The story of Cornelius
I’ve always loved the story of Cornelius out of the 10th chapter of Acts. It is the account of a Gentile, an outsider, one of “those people.” He’s a Roman centurion, an officer in the occupying army, which makes him especially onerous. But he is a believer; he supports the local synagogue and contributes generously to help the poor.
In spite of being an outsider, he has a robust prayer life. So much so that God gives him a vision one day, telling him to send for Peter the apostle who is down the coast.
At the same time, Peter is getting his own vision from God — of all kinds of “unclean” animals, those that good Jews were forbidden to eat. The call from heaven invites Peter to kill and eat. To which the pious Peter says, “Not me, Lord. I am a good boy.”
But God doesn’t let him off the hook.
“What God has created you must not call profane.”
The story goes on from there — of how Peter receives Cornelius’ messengers, goes to Caesarea, and while he is preaching, the Spirit of God comes to all of those “unclean” people.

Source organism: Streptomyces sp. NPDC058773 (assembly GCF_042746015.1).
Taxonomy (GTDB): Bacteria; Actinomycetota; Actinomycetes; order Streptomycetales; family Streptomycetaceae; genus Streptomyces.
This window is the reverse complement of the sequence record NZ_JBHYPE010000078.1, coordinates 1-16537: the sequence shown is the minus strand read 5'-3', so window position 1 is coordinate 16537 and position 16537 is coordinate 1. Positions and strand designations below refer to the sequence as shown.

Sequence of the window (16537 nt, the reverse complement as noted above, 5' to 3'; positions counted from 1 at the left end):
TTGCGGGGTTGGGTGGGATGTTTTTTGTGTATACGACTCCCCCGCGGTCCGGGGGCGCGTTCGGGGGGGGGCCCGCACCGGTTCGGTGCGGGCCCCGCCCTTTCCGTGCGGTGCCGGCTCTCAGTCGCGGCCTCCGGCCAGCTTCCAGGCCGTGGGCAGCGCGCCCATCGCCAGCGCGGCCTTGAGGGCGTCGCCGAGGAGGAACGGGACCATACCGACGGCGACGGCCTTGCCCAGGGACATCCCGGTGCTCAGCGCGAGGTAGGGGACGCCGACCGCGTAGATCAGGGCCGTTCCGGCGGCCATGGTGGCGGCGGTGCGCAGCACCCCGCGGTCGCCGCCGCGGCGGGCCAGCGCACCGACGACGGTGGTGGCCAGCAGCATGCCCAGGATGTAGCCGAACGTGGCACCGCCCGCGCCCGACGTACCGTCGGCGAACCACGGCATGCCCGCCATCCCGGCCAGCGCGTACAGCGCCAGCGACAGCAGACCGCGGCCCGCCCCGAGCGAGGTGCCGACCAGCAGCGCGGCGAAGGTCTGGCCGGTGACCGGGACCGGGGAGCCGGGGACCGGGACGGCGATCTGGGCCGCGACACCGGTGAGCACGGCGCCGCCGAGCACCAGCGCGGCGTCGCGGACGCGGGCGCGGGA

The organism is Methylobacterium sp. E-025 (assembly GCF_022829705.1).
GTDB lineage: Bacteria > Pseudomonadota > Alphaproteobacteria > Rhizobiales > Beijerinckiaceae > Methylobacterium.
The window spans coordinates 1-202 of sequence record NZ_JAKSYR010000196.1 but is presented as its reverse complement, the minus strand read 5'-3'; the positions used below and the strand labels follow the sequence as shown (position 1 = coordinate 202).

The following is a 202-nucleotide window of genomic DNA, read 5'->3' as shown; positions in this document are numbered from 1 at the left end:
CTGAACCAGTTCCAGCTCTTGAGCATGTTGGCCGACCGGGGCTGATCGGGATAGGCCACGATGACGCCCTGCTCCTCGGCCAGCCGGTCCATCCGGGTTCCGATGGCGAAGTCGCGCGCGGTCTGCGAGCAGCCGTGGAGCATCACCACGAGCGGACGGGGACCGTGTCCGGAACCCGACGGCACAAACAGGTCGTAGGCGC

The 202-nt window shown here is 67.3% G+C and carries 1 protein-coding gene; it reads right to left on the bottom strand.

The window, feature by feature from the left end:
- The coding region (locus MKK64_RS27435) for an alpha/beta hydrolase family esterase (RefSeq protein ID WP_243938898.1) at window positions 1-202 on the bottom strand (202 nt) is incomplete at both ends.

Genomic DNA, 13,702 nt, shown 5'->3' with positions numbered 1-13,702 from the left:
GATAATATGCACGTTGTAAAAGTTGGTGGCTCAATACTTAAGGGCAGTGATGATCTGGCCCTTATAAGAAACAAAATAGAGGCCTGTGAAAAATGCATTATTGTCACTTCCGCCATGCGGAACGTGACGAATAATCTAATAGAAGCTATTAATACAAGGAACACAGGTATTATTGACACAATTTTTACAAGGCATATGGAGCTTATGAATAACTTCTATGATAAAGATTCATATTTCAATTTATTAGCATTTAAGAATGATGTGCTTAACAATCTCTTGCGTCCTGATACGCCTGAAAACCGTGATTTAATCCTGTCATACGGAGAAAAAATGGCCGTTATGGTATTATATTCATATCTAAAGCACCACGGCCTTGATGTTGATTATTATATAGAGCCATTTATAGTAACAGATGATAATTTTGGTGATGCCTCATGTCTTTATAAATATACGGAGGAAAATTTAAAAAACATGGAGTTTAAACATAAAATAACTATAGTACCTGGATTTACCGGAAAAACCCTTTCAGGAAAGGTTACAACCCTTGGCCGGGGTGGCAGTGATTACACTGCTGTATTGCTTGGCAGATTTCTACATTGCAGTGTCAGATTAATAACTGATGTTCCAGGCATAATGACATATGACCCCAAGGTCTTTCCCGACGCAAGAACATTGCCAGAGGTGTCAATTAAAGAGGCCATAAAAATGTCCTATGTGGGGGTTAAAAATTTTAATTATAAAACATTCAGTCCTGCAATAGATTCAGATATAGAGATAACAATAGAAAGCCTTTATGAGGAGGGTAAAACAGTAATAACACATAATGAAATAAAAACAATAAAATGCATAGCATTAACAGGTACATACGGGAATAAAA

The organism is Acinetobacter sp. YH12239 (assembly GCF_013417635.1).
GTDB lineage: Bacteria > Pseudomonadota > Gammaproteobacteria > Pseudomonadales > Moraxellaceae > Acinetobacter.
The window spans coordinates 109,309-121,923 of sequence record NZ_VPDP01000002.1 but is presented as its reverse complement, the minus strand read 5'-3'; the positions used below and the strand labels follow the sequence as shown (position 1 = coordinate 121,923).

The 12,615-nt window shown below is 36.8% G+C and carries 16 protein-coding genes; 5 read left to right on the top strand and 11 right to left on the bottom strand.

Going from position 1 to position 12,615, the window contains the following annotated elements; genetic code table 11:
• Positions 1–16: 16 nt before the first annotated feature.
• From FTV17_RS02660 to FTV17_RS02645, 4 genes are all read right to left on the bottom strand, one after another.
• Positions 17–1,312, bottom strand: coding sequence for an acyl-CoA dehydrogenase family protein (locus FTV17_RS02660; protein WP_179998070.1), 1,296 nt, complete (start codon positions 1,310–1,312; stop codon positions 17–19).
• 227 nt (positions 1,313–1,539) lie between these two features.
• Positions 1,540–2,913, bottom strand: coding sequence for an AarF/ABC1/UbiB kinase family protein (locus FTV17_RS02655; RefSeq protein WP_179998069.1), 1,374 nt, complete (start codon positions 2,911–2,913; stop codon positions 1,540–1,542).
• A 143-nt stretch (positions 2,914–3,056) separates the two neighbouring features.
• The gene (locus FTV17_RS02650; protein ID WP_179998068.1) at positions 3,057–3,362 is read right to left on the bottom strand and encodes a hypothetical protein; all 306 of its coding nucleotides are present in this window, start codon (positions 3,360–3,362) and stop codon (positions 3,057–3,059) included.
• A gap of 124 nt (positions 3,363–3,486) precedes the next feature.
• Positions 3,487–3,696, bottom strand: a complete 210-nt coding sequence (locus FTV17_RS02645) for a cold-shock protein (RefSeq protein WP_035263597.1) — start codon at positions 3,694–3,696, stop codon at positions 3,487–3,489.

The lesson here is that we may put up borders and boundaries to keep ourselves in and others out. But God has this habit of knocking our silly walls down. This is just one case, but it is a powerful and beautiful one.
In our days, we put up all kinds of walls. Whether you are a liberal or a conservative, black or white, believer or nonbeliever, Christian or Muslim or male or female, it seems that we really enjoy putting up walls. We put them up for safety, we put them up for protection, we put them up to keep ourselves pure and we put them up for many reasons.
But God apparently doesn’t like walls. The Spirit of God is always moving around the Bible and in our lives, knocking down walls and making something new happen. It takes a while for us mortals to get in on the story, but eventually we begin to see that what is going on is not something radical or dangerous but the movement of God bringing us closer together with those we had called “outsiders.”
Lately in our town a group of Christians have been getting together with those from other faith traditions. They are not satisfied with walls and feel the joy of sitting around a table, breaking bread and sharing joys and sorrows with each other. It’s something they hope will take root and develop into a community meal by the end of the year.
In our time of fear and suspicion, it could be that the most faithful thing we can do is to trust a wall-breaking God and let our guards down with those who are different. In doing so, we may be led to a new vision of God’s presence and love — just as it did for Cornelius and Peter.
Rev. Dr. TOM ROBINSON is pastor of Farmville Presbyterian Church. His email address is firstname.lastname@example.org.